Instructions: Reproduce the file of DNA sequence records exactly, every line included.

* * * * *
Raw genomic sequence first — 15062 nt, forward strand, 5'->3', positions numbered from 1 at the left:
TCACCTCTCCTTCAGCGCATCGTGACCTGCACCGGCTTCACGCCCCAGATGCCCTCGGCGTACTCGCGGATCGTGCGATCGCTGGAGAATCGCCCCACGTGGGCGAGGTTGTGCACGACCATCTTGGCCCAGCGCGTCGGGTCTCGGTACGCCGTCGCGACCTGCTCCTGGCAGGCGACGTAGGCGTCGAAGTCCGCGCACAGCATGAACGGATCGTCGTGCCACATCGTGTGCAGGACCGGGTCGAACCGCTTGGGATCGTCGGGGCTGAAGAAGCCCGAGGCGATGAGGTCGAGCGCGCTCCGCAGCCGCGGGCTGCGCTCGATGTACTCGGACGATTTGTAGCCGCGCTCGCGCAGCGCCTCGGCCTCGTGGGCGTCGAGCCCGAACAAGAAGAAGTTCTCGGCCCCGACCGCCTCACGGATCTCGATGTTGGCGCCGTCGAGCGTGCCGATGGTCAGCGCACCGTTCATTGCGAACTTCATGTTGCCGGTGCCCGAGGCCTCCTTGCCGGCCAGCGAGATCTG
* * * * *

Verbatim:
Raw genomic sequence first — 15062 nt, forward strand, 5'->3', positions numbered from 1 at the left:
TCACCTCTCCTTCAGCGCATCGTGACCTGCACCGGCTTCACGCCCCAGATGCCCTCGGCGTACTCGCGGATCGTGCGATCGCTGGAGAATCGCCCCACGTGGGCGAGGTTGTGCACGACCATCTTGGCCCAGCGCGTCGGGTCTCGGTACGCCGTCGCGACCTGCTCCTGGCAGGCGACGTAGGCGTCGAAGTCCGCGCACAGCATGAACGGATCGTCGTGCCACATCGTGTGCAGGACCGGGTCGAACCGCTTGGGATCGTCGGGGCTGAAGAAGCCCGAGGCGATGAGGTCGAGCGCGCTCCGCAGCCGCGGGCTGCGCTCGATGTACTCGGACGATTTGTAGCCGCGCTCGCGCAGCGCCTCGGCCTCGTGGGCGTCGAGCCCGAACAAGAAGAAGTTCTCGGCCCCGACCGCCTCACGGATCTCGATGTTGGCGCCGTCGAGCGTGCCGATGGTCAGCGCACCGTTCATTGCGAACTTCATGTTGCCGGTGCCCGAGGCCTCCTTGCCGGCCAGCGAGATCTG